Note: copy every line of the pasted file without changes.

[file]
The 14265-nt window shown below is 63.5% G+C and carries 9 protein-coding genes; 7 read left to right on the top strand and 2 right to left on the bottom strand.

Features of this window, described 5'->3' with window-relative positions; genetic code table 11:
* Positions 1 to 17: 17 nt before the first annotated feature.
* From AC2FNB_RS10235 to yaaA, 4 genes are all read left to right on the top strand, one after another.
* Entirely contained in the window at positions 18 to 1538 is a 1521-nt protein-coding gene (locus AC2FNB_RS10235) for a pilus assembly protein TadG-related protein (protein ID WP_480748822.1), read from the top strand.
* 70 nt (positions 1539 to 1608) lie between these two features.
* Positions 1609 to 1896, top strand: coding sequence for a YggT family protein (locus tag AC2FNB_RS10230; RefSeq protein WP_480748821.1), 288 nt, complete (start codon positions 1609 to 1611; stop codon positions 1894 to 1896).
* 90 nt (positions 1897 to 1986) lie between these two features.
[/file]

The 14265-nt window shown below is 63.5% G+C and carries 9 protein-coding genes; 7 read left to right on the top strand and 2 right to left on the bottom strand.

Features of this window, described 5'->3' with window-relative positions; genetic code table 11:
* Positions 1 to 17: 17 nt before the first annotated feature.
* From AC2FNB_RS10235 to yaaA, 4 genes are all read left to right on the top strand, one after another.
* Entirely contained in the window at positions 18 to 1538 is a 1521-nt protein-coding gene (locus AC2FNB_RS10235) for a pilus assembly protein TadG-related protein (protein ID WP_480748822.1), read from the top strand.
* 70 nt (positions 1539 to 1608) lie between these two features.
* Positions 1609 to 1896, top strand: coding sequence for a YggT family protein (locus tag AC2FNB_RS10230; RefSeq protein WP_480748821.1), 288 nt, complete (start codon positions 1609 to 1611; stop codon positions 1894 to 1896).
* 90 nt (positions 1897 to 1986) lie between these two features.